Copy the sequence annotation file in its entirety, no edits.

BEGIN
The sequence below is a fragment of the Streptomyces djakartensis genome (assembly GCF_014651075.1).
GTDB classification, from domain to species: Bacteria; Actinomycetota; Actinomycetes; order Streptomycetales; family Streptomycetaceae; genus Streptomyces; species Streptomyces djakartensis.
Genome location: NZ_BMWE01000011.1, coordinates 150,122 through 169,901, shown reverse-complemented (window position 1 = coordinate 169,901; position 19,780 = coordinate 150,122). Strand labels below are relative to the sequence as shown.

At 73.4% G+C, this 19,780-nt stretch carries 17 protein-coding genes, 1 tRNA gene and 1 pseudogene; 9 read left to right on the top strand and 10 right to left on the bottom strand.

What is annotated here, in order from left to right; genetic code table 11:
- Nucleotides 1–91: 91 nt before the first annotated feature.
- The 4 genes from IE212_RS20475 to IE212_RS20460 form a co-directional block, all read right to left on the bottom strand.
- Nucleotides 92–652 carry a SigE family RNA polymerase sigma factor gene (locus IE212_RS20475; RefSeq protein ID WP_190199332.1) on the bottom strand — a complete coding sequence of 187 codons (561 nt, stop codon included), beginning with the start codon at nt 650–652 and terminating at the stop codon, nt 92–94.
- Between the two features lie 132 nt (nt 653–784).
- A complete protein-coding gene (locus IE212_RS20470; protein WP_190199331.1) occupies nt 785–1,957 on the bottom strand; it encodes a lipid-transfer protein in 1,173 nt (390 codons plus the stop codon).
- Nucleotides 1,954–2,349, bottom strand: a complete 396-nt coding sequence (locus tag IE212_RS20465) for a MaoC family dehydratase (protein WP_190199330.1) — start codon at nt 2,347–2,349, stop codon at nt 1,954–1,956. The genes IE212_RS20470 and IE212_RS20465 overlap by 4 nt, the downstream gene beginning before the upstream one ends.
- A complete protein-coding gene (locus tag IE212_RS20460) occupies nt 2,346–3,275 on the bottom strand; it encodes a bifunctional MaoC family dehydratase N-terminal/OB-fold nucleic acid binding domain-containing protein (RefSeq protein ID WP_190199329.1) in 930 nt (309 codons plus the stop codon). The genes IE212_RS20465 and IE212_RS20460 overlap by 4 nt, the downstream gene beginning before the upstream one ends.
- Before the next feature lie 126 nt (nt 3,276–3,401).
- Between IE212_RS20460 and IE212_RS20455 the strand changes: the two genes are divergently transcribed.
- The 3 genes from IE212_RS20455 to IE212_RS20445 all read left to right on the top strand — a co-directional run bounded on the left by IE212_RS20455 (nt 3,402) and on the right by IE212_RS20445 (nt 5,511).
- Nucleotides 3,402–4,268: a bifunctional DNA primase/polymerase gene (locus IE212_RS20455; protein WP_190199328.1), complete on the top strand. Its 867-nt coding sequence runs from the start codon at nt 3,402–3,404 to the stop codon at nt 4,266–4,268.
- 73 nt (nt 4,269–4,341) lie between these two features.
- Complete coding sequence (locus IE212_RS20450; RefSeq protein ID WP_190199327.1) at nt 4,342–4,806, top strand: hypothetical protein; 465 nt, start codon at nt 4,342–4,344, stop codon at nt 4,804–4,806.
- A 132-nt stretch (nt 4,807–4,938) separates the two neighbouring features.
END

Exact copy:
The sequence below is a fragment of the Streptomyces djakartensis genome (assembly GCF_014651075.1).
GTDB classification, from domain to species: Bacteria; Actinomycetota; Actinomycetes; order Streptomycetales; family Streptomycetaceae; genus Streptomyces; species Streptomyces djakartensis.
Genome location: NZ_BMWE01000011.1, coordinates 150,122 through 169,901, shown reverse-complemented (window position 1 = coordinate 169,901; position 19,780 = coordinate 150,122). Strand labels below are relative to the sequence as shown.

At 73.4% G+C, this 19,780-nt stretch carries 17 protein-coding genes, 1 tRNA gene and 1 pseudogene; 9 read left to right on the top strand and 10 right to left on the bottom strand.

What is annotated here, in order from left to right; genetic code table 11:
- Nucleotides 1–91: 91 nt before the first annotated feature.
- The 4 genes from IE212_RS20475 to IE212_RS20460 form a co-directional block, all read right to left on the bottom strand.
- Nucleotides 92–652 carry a SigE family RNA polymerase sigma factor gene (locus IE212_RS20475; RefSeq protein ID WP_190199332.1) on the bottom strand — a complete coding sequence of 187 codons (561 nt, stop codon included), beginning with the start codon at nt 650–652 and terminating at the stop codon, nt 92–94.
- Between the two features lie 132 nt (nt 653–784).
- A complete protein-coding gene (locus IE212_RS20470; protein WP_190199331.1) occupies nt 785–1,957 on the bottom strand; it encodes a lipid-transfer protein in 1,173 nt (390 codons plus the stop codon).
- Nucleotides 1,954–2,349, bottom strand: a complete 396-nt coding sequence (locus tag IE212_RS20465) for a MaoC family dehydratase (protein WP_190199330.1) — start codon at nt 2,347–2,349, stop codon at nt 1,954–1,956. The genes IE212_RS20470 and IE212_RS20465 overlap by 4 nt, the downstream gene beginning before the upstream one ends.
- A complete protein-coding gene (locus tag IE212_RS20460) occupies nt 2,346–3,275 on the bottom strand; it encodes a bifunctional MaoC family dehydratase N-terminal/OB-fold nucleic acid binding domain-containing protein (RefSeq protein ID WP_190199329.1) in 930 nt (309 codons plus the stop codon). The genes IE212_RS20465 and IE212_RS20460 overlap by 4 nt, the downstream gene beginning before the upstream one ends.
- Before the next feature lie 126 nt (nt 3,276–3,401).
- Between IE212_RS20460 and IE212_RS20455 the strand changes: the two genes are divergently transcribed.
- The 3 genes from IE212_RS20455 to IE212_RS20445 all read left to right on the top strand — a co-directional run bounded on the left by IE212_RS20455 (nt 3,402) and on the right by IE212_RS20445 (nt 5,511).
- Nucleotides 3,402–4,268: a bifunctional DNA primase/polymerase gene (locus IE212_RS20455; protein WP_190199328.1), complete on the top strand. Its 867-nt coding sequence runs from the start codon at nt 3,402–3,404 to the stop codon at nt 4,266–4,268.
- 73 nt (nt 4,269–4,341) lie between these two features.
- Complete coding sequence (locus IE212_RS20450; RefSeq protein ID WP_190199327.1) at nt 4,342–4,806, top strand: hypothetical protein; 465 nt, start codon at nt 4,342–4,344, stop codon at nt 4,804–4,806.
- A 132-nt stretch (nt 4,807–4,938) separates the two neighbouring features.